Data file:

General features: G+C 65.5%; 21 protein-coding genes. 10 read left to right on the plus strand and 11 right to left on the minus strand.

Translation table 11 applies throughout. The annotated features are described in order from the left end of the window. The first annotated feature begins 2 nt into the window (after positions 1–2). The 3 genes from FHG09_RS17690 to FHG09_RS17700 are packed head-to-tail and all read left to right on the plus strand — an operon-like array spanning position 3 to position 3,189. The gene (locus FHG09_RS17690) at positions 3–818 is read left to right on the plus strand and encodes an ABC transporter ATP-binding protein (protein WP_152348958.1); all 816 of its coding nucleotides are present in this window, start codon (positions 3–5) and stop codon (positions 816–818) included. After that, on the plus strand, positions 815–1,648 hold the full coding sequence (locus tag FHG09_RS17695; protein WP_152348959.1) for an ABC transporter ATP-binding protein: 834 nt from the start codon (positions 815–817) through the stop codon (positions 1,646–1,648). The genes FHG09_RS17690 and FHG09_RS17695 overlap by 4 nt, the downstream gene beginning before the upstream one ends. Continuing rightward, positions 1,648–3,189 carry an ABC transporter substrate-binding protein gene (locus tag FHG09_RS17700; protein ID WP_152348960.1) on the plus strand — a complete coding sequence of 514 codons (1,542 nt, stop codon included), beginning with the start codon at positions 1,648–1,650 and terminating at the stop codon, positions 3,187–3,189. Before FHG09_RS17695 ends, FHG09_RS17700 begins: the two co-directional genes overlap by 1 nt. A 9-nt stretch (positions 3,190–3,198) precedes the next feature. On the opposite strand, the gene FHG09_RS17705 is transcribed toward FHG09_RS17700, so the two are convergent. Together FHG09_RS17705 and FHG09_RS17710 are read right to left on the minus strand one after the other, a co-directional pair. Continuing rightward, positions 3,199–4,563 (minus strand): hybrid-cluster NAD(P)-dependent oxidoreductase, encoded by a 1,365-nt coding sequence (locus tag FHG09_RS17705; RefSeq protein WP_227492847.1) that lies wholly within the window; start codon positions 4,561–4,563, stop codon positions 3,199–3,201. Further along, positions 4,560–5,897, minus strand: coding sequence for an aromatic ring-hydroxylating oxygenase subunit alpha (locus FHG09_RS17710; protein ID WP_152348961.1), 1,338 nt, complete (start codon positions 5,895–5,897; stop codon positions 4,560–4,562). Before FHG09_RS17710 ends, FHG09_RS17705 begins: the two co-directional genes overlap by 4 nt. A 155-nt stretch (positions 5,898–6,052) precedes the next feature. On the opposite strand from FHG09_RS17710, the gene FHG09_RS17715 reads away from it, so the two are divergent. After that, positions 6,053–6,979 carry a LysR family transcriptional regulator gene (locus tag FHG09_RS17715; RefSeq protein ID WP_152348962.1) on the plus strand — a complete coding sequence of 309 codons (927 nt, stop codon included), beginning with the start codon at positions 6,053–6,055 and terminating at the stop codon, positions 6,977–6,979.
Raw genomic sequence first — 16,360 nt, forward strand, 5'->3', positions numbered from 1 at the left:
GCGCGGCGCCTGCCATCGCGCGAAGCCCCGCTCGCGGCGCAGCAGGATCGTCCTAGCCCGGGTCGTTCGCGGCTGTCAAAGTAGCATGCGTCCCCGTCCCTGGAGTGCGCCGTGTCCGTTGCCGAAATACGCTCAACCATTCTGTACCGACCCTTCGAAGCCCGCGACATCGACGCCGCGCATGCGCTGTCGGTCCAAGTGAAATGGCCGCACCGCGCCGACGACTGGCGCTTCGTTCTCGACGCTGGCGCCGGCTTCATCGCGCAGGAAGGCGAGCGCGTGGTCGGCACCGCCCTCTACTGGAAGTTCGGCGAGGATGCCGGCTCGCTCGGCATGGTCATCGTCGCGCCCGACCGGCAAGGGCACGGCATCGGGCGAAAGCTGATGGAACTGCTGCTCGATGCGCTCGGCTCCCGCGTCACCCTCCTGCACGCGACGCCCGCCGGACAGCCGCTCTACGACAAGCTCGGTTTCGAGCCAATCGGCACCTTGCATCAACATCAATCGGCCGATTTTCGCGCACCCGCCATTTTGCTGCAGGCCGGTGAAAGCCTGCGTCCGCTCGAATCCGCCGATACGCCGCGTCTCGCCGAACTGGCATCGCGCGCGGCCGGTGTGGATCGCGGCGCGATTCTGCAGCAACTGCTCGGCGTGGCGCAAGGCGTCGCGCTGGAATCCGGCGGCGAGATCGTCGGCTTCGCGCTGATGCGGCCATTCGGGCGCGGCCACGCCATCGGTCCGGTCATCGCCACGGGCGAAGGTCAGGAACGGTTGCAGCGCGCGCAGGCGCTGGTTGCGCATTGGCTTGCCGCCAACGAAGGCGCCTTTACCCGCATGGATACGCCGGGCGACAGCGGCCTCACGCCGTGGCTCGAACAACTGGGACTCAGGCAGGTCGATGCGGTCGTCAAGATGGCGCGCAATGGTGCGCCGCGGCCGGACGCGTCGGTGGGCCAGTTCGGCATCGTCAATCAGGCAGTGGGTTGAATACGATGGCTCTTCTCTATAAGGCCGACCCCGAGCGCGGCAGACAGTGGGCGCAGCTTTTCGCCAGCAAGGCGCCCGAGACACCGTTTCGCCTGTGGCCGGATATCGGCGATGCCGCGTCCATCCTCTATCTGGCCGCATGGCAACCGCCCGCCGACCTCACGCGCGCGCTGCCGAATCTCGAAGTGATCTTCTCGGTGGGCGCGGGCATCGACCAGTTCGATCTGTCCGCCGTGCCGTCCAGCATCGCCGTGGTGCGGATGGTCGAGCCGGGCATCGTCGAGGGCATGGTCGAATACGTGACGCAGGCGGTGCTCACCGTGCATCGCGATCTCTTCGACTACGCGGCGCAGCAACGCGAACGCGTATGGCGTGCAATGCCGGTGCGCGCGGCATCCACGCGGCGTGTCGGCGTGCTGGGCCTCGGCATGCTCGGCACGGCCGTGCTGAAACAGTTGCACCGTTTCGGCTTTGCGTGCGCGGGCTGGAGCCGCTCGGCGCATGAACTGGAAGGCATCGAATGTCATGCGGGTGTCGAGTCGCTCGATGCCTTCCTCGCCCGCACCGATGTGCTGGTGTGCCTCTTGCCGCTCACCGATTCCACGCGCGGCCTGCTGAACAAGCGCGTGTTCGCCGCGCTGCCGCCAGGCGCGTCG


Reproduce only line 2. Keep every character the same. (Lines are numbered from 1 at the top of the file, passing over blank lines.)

Translation table 11 applies throughout. The annotated features are described in order from the left end of the window. The first annotated feature begins 2 nt into the window (after positions 1–2). The 3 genes from FHG09_RS17690 to FHG09_RS17700 are packed head-to-tail and all read left to right on the plus strand — an operon-like array spanning position 3 to position 3,189. The gene (locus FHG09_RS17690) at positions 3–818 is read left to right on the plus strand and encodes an ABC transporter ATP-binding protein (protein WP_152348958.1); all 816 of its coding nucleotides are present in this window, start codon (positions 3–5) and stop codon (positions 816–818) included. After that, on the plus strand, positions 815–1,648 hold the full coding sequence (locus tag FHG09_RS17695; protein WP_152348959.1) for an ABC transporter ATP-binding protein: 834 nt from the start codon (positions 815–817) through the stop codon (positions 1,646–1,648). The genes FHG09_RS17690 and FHG09_RS17695 overlap by 4 nt, the downstream gene beginning before the upstream one ends. Continuing rightward, positions 1,648–3,189 carry an ABC transporter substrate-binding protein gene (locus tag FHG09_RS17700; protein ID WP_152348960.1) on the plus strand — a complete coding sequence of 514 codons (1,542 nt, stop codon included), beginning with the start codon at positions 1,648–1,650 and terminating at the stop codon, positions 3,187–3,189. Before FHG09_RS17695 ends, FHG09_RS17700 begins: the two co-directional genes overlap by 1 nt. A 9-nt stretch (positions 3,190–3,198) precedes the next feature. On the opposite strand, the gene FHG09_RS17705 is transcribed toward FHG09_RS17700, so the two are convergent. Together FHG09_RS17705 and FHG09_RS17710 are read right to left on the minus strand one after the other, a co-directional pair. Continuing rightward, positions 3,199–4,563 (minus strand): hybrid-cluster NAD(P)-dependent oxidoreductase, encoded by a 1,365-nt coding sequence (locus tag FHG09_RS17705; RefSeq protein WP_227492847.1) that lies wholly within the window; start codon positions 4,561–4,563, stop codon positions 3,199–3,201. Further along, positions 4,560–5,897, minus strand: coding sequence for an aromatic ring-hydroxylating oxygenase subunit alpha (locus FHG09_RS17710; protein ID WP_152348961.1), 1,338 nt, complete (start codon positions 5,895–5,897; stop codon positions 4,560–4,562). Before FHG09_RS17710 ends, FHG09_RS17705 begins: the two co-directional genes overlap by 4 nt. A 155-nt stretch (positions 5,898–6,052) precedes the next feature. On the opposite strand from FHG09_RS17710, the gene FHG09_RS17715 reads away from it, so the two are divergent. After that, positions 6,053–6,979 carry a LysR family transcriptional regulator gene (locus tag FHG09_RS17715; RefSeq protein ID WP_152348962.1) on the plus strand — a complete coding sequence of 309 codons (927 nt, stop codon included), beginning with the start codon at positions 6,053–6,055 and terminating at the stop codon, positions 6,977–6,979.